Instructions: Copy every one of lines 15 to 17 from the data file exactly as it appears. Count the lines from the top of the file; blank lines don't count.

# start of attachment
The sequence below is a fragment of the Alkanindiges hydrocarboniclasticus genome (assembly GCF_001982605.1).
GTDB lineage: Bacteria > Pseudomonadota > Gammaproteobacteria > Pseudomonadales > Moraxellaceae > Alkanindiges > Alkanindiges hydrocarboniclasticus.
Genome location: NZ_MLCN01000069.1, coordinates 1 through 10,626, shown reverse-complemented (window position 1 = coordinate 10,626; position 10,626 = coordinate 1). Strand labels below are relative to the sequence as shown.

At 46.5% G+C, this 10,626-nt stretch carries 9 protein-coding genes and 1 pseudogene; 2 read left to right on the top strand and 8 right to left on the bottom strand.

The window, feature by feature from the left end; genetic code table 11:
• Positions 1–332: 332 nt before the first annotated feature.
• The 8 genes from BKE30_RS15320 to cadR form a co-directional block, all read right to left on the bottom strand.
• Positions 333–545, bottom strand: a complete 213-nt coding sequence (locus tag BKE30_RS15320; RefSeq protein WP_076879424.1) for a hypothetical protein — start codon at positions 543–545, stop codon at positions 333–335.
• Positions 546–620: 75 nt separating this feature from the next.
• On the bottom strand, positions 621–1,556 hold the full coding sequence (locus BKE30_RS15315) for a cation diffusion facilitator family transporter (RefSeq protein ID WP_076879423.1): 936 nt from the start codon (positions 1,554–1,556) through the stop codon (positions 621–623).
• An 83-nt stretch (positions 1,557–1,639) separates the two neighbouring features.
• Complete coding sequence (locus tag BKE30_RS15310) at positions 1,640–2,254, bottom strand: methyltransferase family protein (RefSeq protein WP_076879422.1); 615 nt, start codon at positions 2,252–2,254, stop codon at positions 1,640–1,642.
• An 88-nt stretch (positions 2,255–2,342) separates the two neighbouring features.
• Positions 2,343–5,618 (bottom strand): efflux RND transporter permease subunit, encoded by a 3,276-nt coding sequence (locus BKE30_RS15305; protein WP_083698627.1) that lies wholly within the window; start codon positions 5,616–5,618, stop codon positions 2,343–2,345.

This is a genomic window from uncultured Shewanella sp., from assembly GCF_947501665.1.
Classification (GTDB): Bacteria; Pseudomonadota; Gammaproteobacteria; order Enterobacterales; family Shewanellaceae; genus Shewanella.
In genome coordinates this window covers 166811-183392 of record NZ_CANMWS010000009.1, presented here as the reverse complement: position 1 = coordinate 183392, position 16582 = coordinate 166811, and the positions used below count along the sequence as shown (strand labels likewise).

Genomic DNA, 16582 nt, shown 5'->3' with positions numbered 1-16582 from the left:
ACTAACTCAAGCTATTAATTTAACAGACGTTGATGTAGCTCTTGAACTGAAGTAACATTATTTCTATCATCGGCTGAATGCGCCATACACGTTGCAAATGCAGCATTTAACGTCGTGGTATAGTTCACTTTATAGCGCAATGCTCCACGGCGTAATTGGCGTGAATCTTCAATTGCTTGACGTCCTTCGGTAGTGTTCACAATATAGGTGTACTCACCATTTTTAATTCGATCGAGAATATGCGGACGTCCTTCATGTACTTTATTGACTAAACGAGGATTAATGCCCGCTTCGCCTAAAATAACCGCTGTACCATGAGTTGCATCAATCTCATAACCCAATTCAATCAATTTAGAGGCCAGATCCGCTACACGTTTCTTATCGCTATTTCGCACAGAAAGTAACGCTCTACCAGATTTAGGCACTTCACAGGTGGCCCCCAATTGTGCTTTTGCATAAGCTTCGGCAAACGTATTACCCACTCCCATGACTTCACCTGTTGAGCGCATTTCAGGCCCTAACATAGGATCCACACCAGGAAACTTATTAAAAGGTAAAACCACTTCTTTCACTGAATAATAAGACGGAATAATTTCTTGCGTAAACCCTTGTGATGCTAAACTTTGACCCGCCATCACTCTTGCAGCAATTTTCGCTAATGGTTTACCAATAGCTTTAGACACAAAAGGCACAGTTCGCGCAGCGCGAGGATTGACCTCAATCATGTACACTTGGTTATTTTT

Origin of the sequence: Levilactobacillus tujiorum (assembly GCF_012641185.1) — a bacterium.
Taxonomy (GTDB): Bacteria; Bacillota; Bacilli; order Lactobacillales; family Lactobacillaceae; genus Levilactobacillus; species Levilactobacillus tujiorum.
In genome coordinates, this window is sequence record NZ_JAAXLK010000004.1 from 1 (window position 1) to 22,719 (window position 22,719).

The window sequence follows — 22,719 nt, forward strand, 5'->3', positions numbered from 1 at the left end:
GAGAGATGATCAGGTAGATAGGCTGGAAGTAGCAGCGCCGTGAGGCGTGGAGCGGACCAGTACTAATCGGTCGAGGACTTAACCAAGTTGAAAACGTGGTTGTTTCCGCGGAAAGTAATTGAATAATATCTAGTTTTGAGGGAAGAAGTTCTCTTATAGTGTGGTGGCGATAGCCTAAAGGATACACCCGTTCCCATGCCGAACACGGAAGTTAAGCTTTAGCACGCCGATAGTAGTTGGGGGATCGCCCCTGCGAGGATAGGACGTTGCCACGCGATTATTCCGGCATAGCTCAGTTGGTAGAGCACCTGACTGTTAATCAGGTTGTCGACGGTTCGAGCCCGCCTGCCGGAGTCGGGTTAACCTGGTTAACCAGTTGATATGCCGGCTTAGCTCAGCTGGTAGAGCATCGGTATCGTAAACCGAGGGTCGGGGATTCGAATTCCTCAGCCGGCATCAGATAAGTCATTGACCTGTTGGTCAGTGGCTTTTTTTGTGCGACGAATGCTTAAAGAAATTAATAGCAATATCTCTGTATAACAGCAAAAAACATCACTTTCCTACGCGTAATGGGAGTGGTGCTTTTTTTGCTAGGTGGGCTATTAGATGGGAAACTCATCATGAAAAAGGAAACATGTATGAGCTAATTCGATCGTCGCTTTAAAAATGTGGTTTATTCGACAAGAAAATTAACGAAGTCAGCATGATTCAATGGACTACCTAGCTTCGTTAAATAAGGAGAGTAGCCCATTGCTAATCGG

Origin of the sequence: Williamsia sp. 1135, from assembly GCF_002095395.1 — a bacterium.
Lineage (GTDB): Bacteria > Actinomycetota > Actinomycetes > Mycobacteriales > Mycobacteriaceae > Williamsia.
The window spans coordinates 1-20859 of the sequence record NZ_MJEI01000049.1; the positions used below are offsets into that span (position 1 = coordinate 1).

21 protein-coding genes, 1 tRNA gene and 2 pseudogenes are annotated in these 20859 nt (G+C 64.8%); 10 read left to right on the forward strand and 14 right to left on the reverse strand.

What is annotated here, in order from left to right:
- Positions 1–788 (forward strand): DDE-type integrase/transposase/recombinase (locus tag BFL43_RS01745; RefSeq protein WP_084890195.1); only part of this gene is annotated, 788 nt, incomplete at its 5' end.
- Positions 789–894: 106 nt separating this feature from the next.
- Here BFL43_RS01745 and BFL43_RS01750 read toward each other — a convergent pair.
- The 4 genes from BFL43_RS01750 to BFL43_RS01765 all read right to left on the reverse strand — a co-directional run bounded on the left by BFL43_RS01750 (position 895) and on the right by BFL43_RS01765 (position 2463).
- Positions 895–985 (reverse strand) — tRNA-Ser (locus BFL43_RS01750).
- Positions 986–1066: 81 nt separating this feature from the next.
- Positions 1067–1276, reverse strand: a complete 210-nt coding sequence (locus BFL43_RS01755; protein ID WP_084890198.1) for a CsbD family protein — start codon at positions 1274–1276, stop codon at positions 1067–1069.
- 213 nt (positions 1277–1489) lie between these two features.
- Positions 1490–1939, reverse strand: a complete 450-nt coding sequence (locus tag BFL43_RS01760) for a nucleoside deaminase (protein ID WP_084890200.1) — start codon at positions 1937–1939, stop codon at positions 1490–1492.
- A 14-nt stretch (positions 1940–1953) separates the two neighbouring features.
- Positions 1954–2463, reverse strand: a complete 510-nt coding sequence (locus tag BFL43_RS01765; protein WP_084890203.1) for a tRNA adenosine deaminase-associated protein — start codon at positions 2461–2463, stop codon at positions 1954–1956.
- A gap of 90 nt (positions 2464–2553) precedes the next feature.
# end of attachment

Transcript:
This is a genomic window from uncultured Shewanella sp., from assembly GCF_947501665.1.
Classification (GTDB): Bacteria; Pseudomonadota; Gammaproteobacteria; order Enterobacterales; family Shewanellaceae; genus Shewanella.
In genome coordinates this window covers 166811-183392 of record NZ_CANMWS010000009.1, presented here as the reverse complement: position 1 = coordinate 183392, position 16582 = coordinate 166811, and the positions used below count along the sequence as shown (strand labels likewise).